Locus-X CEO Baek Seung-yeop speaks during The Korea Herald’s Biz Forum 2022 on Wednesday at Four Seasons Seoul in Jong-no, central Seoul. (Lim Se-jun/The Korea Herald)
“In the early stages of virtual humans, they tried to be more ‘human-like.’ But now, they aim to go ‘beyond human’ and show great potential in the virtual world,” said Baek during his speech at The Korea Herald Biz Forum 2022 held at the Four Seasons Hotel Seoul.
In particular, virtual humans will play a vital role in promoting the metaverse, where they can create eye-catching content and a sense of immersion, Baek added.
Locus-X gave birth to Rozy, the most famous virtual influencer in South Korea. The country’s very first virtual human appeared as an idol and model for TV commercials and ambassador for the luxury brand Salvatore Ferragamo. The perennially 22-year-old influencer has around 150,000 subscribers on Instagram.
Based on machine learning and real-time rendering, Rozy can wink, frown, smile, and show other natural facial expressions, almost like a human.
Baek said the key to Rozy’s success lay in social media buzz, which is especially welcomed by the younger generation. Younger people seek to follow trends and engage in interactive communication, he added.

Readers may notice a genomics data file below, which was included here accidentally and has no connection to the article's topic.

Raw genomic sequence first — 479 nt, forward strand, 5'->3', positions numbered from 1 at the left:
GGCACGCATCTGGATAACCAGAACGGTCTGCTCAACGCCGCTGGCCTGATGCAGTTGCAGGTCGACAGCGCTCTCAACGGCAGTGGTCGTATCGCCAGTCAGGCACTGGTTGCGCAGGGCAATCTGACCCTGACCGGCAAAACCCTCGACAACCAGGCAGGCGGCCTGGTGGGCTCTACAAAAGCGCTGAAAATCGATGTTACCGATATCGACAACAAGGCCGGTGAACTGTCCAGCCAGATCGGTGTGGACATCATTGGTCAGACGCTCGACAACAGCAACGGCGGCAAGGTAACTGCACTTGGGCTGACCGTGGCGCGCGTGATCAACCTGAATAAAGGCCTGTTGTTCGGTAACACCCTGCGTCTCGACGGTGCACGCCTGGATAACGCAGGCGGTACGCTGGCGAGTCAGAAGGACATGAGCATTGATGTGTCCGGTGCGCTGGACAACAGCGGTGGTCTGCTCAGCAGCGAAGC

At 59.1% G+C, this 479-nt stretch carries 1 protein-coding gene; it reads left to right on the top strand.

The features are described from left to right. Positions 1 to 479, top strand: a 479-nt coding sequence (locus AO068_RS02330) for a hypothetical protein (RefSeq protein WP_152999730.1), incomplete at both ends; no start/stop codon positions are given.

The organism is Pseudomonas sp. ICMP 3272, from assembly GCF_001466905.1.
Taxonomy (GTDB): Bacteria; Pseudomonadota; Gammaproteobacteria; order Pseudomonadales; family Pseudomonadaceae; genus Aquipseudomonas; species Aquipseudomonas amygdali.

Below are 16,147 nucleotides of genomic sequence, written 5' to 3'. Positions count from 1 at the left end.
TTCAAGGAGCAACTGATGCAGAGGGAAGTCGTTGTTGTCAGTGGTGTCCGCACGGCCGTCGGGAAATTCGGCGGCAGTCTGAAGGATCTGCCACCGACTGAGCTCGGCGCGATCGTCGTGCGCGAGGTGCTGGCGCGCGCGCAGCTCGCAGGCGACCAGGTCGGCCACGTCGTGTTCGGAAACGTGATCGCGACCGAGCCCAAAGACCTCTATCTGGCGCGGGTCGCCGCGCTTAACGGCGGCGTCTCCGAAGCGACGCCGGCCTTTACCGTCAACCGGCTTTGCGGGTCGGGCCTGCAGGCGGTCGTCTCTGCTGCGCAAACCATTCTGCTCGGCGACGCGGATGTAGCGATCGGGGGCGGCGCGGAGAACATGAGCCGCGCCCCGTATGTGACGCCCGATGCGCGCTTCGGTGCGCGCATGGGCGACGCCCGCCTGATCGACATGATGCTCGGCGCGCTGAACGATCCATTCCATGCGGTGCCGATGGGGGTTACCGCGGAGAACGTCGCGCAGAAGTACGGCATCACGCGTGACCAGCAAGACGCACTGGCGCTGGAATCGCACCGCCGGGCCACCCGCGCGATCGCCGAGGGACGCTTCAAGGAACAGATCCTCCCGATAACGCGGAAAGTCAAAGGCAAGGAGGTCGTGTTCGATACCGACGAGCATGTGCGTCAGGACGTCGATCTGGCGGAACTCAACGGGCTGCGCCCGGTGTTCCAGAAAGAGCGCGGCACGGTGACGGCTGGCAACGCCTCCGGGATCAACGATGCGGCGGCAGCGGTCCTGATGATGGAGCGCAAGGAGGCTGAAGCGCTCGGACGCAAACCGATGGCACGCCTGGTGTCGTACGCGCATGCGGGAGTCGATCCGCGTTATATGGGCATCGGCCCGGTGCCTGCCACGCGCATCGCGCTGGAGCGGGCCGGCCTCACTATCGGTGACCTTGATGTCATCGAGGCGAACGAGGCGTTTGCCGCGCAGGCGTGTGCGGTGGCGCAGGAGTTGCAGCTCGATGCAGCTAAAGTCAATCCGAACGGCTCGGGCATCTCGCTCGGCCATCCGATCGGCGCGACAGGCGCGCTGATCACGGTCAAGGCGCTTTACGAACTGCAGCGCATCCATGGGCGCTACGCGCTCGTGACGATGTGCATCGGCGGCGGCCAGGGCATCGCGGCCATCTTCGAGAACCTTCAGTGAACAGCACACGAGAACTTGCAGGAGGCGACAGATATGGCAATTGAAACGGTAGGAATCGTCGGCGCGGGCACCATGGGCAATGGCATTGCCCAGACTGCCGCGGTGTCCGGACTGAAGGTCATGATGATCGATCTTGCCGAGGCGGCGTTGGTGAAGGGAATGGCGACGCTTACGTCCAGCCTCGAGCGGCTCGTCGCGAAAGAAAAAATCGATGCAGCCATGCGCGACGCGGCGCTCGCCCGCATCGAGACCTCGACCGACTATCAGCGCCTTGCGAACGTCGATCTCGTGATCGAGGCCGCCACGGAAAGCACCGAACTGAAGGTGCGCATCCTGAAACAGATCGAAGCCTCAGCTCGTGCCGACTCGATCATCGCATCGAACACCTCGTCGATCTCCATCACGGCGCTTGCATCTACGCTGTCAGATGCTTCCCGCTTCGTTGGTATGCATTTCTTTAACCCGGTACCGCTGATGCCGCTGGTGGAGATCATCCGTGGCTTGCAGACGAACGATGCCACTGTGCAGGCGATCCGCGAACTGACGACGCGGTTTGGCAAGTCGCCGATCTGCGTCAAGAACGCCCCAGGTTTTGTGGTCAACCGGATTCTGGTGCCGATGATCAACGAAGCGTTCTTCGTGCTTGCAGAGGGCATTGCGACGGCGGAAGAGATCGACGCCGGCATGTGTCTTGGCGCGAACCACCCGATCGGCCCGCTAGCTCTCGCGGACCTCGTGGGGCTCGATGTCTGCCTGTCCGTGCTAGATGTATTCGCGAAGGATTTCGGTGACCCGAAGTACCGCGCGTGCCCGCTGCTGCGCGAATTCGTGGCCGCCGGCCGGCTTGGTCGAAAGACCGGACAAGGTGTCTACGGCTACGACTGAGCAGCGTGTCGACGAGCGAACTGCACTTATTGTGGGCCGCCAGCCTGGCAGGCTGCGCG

When asked about ethical controversies involving virtual humans including the “uncanny effect,” Baek said the industry needs proper regulation. But rather than limiting the overall market, companies should explicitly mention that virtual humans are digital representations to prevent cyberstalking or face phishing.
“Following the burgeoning trend of K-pop, K-food, K-drama and K-fashion, Rozy and other virtual influencers hope to open the era of K-virtual humans,” Baek said.
The global market size of virtual influencers is estimated to be 14 trillion won ($9.8 billion) by 2025, surpassing that of humans, Baek said, citing data from Bloomberg.
By Byun Hye-jin ([email protected])